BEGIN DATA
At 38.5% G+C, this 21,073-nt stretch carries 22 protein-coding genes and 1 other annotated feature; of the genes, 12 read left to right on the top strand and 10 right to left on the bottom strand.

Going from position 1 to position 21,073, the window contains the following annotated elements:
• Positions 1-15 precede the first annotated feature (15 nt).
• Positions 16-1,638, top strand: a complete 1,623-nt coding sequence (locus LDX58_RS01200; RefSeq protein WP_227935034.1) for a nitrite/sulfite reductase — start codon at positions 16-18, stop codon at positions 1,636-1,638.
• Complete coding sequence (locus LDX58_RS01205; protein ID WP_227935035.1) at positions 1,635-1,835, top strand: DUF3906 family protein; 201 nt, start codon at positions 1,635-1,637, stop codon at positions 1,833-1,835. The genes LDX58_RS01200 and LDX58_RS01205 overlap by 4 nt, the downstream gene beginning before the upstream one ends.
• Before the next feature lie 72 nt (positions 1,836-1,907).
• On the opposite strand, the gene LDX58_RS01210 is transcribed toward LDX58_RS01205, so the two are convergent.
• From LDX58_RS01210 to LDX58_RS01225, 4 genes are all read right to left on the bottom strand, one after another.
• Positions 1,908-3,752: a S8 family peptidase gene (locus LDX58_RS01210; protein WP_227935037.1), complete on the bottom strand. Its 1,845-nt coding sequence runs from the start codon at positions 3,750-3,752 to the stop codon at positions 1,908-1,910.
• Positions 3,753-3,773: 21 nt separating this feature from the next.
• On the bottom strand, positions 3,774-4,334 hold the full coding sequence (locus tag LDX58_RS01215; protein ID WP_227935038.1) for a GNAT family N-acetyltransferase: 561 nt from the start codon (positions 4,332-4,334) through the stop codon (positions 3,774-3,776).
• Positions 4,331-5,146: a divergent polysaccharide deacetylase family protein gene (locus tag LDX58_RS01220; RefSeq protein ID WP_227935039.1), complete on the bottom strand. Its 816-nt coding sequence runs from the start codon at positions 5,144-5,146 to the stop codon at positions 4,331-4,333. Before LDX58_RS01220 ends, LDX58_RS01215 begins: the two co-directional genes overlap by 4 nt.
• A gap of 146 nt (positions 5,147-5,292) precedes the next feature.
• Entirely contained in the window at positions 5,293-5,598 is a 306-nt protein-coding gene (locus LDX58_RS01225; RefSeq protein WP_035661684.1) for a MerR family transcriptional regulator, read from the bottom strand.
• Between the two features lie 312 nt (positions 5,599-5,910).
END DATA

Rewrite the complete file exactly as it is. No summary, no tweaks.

At 38.5% G+C, this 21,073-nt stretch carries 22 protein-coding genes and 1 other annotated feature; of the genes, 12 read left to right on the top strand and 10 right to left on the bottom strand.

Going from position 1 to position 21,073, the window contains the following annotated elements:
• Positions 1-15 precede the first annotated feature (15 nt).
• Positions 16-1,638, top strand: a complete 1,623-nt coding sequence (locus LDX58_RS01200; RefSeq protein WP_227935034.1) for a nitrite/sulfite reductase — start codon at positions 16-18, stop codon at positions 1,636-1,638.
• Complete coding sequence (locus LDX58_RS01205; protein ID WP_227935035.1) at positions 1,635-1,835, top strand: DUF3906 family protein; 201 nt, start codon at positions 1,635-1,637, stop codon at positions 1,833-1,835. The genes LDX58_RS01200 and LDX58_RS01205 overlap by 4 nt, the downstream gene beginning before the upstream one ends.
• Before the next feature lie 72 nt (positions 1,836-1,907).
• On the opposite strand, the gene LDX58_RS01210 is transcribed toward LDX58_RS01205, so the two are convergent.
• From LDX58_RS01210 to LDX58_RS01225, 4 genes are all read right to left on the bottom strand, one after another.
• Positions 1,908-3,752: a S8 family peptidase gene (locus LDX58_RS01210; protein WP_227935037.1), complete on the bottom strand. Its 1,845-nt coding sequence runs from the start codon at positions 3,750-3,752 to the stop codon at positions 1,908-1,910.
• Positions 3,753-3,773: 21 nt separating this feature from the next.
• On the bottom strand, positions 3,774-4,334 hold the full coding sequence (locus tag LDX58_RS01215; protein ID WP_227935038.1) for a GNAT family N-acetyltransferase: 561 nt from the start codon (positions 4,332-4,334) through the stop codon (positions 3,774-3,776).
• Positions 4,331-5,146: a divergent polysaccharide deacetylase family protein gene (locus tag LDX58_RS01220; RefSeq protein ID WP_227935039.1), complete on the bottom strand. Its 816-nt coding sequence runs from the start codon at positions 5,144-5,146 to the stop codon at positions 4,331-4,333. Before LDX58_RS01220 ends, LDX58_RS01215 begins: the two co-directional genes overlap by 4 nt.
• A gap of 146 nt (positions 5,147-5,292) precedes the next feature.
• Entirely contained in the window at positions 5,293-5,598 is a 306-nt protein-coding gene (locus LDX58_RS01225; RefSeq protein WP_035661684.1) for a MerR family transcriptional regulator, read from the bottom strand.
• Between the two features lie 312 nt (positions 5,599-5,910).